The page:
The second part of the talk will expand on the topic of the evolution of galaxies, with a focus on the Milky Way's need for continual growth through the addition of fresh material. Recently we have discovered that there is a large gas cloud in the process of merging with the Milky Way. This unique object holds information on the evolution of the Galaxy, the structure of the
gaseous halo, and the existence of dark matter halos.
Thursday Oct 27, 11:30
Eyal Kazin (Swinburne)
Colloquium: Testing Cosmology and Gravity with the Large Scale Structure
Testing Cosmology and Gravity with the Large Scale Structure

Galaxy clustering measurements play an essential role in constraining cosmology. Here I present new clustering results obtained from the WiggleZ Dark Energy Survey blue-line emission galaxies (z<1) and the Sloan Digital Sky Survey (SDSS) luminous red galaxies (z<0.5).
Combining SDSS and WiggleZ data sets we detect a significant baryonic acoustic feature (~5sigma), a relic from early Universe plasma waves that left ripples in the distribution of matter. This 140 Mpc signature is a cosmic standard ruler with which we test the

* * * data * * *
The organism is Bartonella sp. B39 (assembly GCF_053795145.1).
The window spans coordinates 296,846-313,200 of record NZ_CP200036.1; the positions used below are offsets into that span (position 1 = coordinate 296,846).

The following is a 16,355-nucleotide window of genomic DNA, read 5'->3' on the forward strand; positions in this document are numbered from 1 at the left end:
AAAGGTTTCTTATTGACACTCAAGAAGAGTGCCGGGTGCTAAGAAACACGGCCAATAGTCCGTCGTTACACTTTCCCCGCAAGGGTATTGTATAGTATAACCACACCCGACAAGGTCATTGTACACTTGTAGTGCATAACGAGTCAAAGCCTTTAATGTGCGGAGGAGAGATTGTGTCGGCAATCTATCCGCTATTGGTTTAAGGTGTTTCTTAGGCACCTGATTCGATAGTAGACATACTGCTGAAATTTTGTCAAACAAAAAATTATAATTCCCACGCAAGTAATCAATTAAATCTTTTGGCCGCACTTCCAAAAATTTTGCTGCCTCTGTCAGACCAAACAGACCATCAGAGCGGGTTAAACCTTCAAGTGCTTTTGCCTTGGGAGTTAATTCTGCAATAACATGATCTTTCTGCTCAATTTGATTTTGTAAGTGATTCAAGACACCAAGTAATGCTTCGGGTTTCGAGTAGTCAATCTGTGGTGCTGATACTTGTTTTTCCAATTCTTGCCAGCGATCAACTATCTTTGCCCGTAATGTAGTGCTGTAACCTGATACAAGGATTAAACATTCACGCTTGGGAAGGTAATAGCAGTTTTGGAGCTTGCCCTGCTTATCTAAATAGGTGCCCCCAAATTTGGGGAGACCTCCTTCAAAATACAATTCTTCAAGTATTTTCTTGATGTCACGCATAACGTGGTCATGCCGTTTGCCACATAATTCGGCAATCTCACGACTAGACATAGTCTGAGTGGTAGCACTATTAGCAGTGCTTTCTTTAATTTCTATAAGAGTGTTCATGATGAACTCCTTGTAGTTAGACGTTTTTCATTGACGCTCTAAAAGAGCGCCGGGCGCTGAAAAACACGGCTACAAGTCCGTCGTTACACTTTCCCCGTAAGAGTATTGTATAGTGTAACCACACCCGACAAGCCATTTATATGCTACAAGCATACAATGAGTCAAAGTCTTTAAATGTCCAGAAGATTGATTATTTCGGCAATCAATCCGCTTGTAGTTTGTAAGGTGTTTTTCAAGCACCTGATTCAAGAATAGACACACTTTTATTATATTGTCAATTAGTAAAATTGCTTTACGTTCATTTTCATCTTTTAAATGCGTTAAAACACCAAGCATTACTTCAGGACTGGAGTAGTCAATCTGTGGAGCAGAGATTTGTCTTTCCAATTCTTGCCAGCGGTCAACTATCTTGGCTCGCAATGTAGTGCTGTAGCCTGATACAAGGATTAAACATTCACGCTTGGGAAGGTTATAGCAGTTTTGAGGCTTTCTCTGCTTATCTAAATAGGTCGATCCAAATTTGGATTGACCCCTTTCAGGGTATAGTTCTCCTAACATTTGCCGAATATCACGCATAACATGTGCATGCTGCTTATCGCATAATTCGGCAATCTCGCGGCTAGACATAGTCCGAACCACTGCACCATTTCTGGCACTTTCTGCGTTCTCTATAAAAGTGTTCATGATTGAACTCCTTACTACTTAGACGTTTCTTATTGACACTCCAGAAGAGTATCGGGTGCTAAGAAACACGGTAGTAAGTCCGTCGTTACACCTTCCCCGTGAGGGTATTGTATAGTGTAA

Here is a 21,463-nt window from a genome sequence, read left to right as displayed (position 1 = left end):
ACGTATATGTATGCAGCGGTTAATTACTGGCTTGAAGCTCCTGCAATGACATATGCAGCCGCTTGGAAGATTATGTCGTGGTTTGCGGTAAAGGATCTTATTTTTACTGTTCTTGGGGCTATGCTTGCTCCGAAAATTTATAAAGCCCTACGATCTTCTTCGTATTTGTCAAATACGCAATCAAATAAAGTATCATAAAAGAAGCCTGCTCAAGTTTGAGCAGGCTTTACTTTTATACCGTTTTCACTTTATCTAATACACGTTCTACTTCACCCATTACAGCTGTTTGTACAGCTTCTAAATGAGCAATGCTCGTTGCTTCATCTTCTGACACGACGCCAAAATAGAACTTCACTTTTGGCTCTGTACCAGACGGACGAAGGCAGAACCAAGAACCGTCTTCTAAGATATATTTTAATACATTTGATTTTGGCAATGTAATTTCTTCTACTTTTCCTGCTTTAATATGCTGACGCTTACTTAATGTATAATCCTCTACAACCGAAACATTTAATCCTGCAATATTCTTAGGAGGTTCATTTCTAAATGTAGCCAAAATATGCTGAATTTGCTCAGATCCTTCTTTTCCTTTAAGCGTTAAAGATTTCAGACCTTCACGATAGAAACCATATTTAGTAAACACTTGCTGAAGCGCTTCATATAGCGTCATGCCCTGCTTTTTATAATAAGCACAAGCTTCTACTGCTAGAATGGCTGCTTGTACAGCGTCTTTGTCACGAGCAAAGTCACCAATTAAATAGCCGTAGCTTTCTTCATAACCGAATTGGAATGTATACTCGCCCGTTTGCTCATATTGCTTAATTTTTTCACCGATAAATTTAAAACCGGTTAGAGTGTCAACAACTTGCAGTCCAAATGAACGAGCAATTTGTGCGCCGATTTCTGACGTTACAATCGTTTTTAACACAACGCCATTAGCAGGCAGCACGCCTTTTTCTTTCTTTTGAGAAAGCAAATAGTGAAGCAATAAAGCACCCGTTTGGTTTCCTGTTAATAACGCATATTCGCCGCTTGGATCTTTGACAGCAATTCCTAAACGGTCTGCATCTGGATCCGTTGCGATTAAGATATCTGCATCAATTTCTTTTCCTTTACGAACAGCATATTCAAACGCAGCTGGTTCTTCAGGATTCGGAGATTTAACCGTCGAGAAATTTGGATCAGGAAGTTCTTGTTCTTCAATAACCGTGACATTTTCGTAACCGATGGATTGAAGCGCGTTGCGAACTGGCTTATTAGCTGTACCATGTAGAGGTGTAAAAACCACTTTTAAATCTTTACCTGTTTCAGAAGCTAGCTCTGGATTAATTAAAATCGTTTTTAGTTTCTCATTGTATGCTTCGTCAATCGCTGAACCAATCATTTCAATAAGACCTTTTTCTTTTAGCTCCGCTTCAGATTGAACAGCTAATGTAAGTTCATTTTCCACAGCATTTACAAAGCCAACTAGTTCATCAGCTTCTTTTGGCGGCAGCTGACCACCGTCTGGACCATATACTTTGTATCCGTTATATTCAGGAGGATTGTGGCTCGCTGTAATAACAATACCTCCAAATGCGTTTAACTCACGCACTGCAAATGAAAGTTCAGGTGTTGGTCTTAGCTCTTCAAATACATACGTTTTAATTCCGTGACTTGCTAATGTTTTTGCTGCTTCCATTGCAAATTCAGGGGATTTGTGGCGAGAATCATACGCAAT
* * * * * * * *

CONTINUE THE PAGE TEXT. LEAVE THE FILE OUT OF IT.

geometry of the Universe and constrain parameters of the standard LCDM model.
(For more details see:

I also present preliminary results of a test of gravity on large-scales (50-110 Mpc), when using anisotropies in galaxy clustering measurements of the SDSS sample. Doppler shift measurements are strongly contaminated by degeneracies between the Hubble expansion and peculiar velocities causing apparent anisotropies in redshift maps. Because these ``redshift distortions" are sensitive to the galaxies' dynamical environment, they can ultimately
be used to test General Relativity and alternative models. One difficulty in these measurements is measuring the galaxy "bias" (meaning the clustering amplitude ratio between dark matter and its tracers) of the sample due to degeneracies.In these results I show that this can be overcome with the use of the Halo Occupation Distribution framework, which uses real-space clustering to quantify how galaxies are distributed within dark matter halos.
Tuesday Oct 25, 11:30
Guido Loloya (Swinburne)
Student Review: Guido Loloya 6-month PhD review
Thursday Oct 20, 11:30
Tyler Bourke (Harvard)
Colloquium: New Insights into Low Mass Star Formation